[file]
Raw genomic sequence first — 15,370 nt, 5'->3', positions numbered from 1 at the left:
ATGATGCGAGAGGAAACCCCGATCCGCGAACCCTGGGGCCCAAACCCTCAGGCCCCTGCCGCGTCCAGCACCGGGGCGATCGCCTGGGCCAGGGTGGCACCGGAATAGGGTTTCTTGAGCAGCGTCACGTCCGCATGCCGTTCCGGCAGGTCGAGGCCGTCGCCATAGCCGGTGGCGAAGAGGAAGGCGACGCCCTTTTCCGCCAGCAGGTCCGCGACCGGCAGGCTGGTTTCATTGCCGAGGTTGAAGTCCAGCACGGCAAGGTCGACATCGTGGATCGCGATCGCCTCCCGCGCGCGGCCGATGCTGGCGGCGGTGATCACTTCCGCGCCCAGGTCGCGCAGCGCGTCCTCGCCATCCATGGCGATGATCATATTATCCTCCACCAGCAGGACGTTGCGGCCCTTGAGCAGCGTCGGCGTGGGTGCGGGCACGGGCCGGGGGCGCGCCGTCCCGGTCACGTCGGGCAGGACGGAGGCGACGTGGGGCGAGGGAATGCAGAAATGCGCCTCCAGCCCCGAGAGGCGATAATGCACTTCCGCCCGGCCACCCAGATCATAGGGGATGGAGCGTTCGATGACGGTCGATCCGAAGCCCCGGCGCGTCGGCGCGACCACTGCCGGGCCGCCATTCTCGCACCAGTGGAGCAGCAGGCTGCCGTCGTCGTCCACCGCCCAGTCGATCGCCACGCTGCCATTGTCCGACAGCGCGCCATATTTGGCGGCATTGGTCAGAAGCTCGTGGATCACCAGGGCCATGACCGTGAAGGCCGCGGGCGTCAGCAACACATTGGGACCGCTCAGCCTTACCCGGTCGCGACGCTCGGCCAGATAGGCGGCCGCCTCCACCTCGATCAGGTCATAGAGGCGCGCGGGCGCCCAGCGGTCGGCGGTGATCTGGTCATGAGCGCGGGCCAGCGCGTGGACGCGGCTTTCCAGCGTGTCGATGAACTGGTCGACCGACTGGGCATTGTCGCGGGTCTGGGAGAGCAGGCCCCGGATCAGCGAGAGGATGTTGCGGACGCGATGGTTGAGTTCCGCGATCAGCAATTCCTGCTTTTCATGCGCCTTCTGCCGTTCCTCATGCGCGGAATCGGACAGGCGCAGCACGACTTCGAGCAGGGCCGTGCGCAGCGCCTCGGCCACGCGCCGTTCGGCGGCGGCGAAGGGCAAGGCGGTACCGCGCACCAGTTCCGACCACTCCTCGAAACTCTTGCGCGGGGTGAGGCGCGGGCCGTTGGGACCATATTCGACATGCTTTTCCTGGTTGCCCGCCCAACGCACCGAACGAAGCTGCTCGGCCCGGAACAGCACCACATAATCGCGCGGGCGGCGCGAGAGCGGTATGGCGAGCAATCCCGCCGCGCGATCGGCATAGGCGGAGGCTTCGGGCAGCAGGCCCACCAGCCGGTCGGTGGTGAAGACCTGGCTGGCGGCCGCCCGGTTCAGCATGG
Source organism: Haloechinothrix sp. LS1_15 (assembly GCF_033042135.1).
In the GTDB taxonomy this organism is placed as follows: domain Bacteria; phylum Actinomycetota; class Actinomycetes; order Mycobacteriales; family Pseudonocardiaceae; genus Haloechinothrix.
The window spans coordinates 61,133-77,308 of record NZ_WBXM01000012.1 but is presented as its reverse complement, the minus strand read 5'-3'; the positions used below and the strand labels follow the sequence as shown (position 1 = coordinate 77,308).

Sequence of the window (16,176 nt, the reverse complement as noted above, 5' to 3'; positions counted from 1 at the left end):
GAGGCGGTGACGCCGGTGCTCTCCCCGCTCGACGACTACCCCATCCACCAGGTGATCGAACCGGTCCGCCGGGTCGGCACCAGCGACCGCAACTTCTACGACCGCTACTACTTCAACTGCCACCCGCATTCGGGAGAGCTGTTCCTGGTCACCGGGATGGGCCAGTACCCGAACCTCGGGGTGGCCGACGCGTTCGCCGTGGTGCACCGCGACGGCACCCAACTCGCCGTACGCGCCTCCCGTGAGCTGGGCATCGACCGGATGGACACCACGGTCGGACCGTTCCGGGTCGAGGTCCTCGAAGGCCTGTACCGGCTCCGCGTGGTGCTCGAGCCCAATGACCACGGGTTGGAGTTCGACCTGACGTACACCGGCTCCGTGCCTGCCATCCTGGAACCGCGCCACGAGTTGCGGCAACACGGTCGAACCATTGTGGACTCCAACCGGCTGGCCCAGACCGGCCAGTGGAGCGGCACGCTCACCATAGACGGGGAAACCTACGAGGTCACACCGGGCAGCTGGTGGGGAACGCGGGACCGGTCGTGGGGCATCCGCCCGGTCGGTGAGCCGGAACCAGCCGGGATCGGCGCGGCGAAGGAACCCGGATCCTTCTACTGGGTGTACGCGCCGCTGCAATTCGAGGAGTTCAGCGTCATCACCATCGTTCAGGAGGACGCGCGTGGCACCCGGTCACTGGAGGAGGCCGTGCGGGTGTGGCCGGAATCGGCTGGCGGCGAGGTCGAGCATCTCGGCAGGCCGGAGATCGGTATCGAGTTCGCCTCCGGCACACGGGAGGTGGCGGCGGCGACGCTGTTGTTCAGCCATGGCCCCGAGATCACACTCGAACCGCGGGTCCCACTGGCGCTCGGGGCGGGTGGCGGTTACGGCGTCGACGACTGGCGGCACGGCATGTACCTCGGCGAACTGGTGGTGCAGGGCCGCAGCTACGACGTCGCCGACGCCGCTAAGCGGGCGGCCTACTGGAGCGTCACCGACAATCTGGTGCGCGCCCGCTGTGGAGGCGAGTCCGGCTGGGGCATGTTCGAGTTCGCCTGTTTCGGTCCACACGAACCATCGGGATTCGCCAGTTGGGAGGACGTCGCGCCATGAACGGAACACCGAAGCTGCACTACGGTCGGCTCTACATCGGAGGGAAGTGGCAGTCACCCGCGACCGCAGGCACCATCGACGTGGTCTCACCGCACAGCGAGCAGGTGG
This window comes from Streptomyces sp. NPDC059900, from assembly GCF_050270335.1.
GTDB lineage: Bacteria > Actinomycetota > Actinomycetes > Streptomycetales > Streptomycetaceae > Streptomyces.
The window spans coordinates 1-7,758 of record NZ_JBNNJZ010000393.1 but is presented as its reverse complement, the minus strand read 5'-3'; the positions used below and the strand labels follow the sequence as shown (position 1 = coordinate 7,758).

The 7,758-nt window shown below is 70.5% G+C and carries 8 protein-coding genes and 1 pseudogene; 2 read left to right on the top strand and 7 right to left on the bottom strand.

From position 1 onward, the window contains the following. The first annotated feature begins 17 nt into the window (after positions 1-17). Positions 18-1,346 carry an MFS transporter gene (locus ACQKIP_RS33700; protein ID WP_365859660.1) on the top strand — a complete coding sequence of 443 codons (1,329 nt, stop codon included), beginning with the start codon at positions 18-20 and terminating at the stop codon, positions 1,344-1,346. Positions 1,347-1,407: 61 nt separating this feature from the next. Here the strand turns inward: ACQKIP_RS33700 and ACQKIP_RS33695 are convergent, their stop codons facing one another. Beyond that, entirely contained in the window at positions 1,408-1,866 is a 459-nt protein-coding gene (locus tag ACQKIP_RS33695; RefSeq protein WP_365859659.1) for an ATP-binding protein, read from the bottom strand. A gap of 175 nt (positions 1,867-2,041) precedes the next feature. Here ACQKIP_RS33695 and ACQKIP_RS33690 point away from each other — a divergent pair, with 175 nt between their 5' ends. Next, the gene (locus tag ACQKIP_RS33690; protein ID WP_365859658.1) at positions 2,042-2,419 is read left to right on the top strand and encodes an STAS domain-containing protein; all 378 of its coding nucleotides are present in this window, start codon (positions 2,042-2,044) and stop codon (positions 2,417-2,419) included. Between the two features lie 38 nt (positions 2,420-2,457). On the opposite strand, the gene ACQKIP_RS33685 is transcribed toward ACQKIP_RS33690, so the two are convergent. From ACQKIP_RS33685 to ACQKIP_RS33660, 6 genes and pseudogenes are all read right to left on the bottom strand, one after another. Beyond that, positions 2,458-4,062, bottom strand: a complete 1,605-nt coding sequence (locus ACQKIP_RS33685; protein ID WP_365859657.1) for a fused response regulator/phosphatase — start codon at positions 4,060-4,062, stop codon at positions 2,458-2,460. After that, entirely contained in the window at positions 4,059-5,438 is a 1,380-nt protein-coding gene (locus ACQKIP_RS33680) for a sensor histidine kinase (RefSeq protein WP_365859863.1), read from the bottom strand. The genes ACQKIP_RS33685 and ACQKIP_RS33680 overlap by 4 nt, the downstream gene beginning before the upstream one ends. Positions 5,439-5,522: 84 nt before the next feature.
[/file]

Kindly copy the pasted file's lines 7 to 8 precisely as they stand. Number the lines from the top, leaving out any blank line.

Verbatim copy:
GAGGCGGTGACGCCGGTGCTCTCCCCGCTCGACGACTACCCCATCCACCAGGTGATCGAACCGGTCCGCCGGGTCGGCACCAGCGACCGCAACTTCTACGACCGCTACTACTTCAACTGCCACCCGCATTCGGGAGAGCTGTTCCTGGTCACCGGGATGGGCCAGTACCCGAACCTCGGGGTGGCCGACGCGTTCGCCGTGGTGCACCGCGACGGCACCCAACTCGCCGTACGCGCCTCCCGTGAGCTGGGCATCGACCGGATGGACACCACGGTCGGACCGTTCCGGGTCGAGGTCCTCGAAGGCCTGTACCGGCTCCGCGTGGTGCTCGAGCCCAATGACCACGGGTTGGAGTTCGACCTGACGTACACCGGCTCCGTGCCTGCCATCCTGGAACCGCGCCACGAGTTGCGGCAACACGGTCGAACCATTGTGGACTCCAACCGGCTGGCCCAGACCGGCCAGTGGAGCGGCACGCTCACCATAGACGGGGAAACCTACGAGGTCACACCGGGCAGCTGGTGGGGAACGCGGGACCGGTCGTGGGGCATCCGCCCGGTCGGTGAGCCGGAACCAGCCGGGATCGGCGCGGCGAAGGAACCCGGATCCTTCTACTGGGTGTACGCGCCGCTGCAATTCGAGGAGTTCAGCGTCATCACCATCGTTCAGGAGGACGCGCGTGGCACCCGGTCACTGGAGGAGGCCGTGCGGGTGTGGCCGGAATCGGCTGGCGGCGAGGTCGAGCATCTCGGCAGGCCGGAGATCGGTATCGAGTTCGCCTCCGGCACACGGGAGGTGGCGGCGGCGACGCTGTTGTTCAGCCATGGCCCCGAGATCACACTCGAACCGCGGGTCCCACTGGCGCTCGGGGCGGGTGGCGGTTACGGCGTCGACGACTGGCGGCACGGCATGTACCTCGGCGAACTGGTGGTGCAGGGCCGCAGCTACGACGTCGCCGACGCCGCTAAGCGGGCGGCCTACTGGAGCGTCACCGACAATCTGGTGCGCGCCCGCTGTGGAGGCGAGTCCGGCTGGGGCATGTTCGAGTTCGCCTGTTTCGGTCCACACGAACCATCGGGATTCGCCAGTTGGGAGGACGTCGCGCCATGAACGGAACACCGAAGCTGCACTACGGTCGGCTCTACATCGGAGGGAAGTGGCAGTCACCCGCGACCGCAGGCACCATCGACGTGGTCTCACCGCACAGCGAGCAGGTGG
This window comes from Streptomyces sp. NPDC059900, from assembly GCF_050270335.1.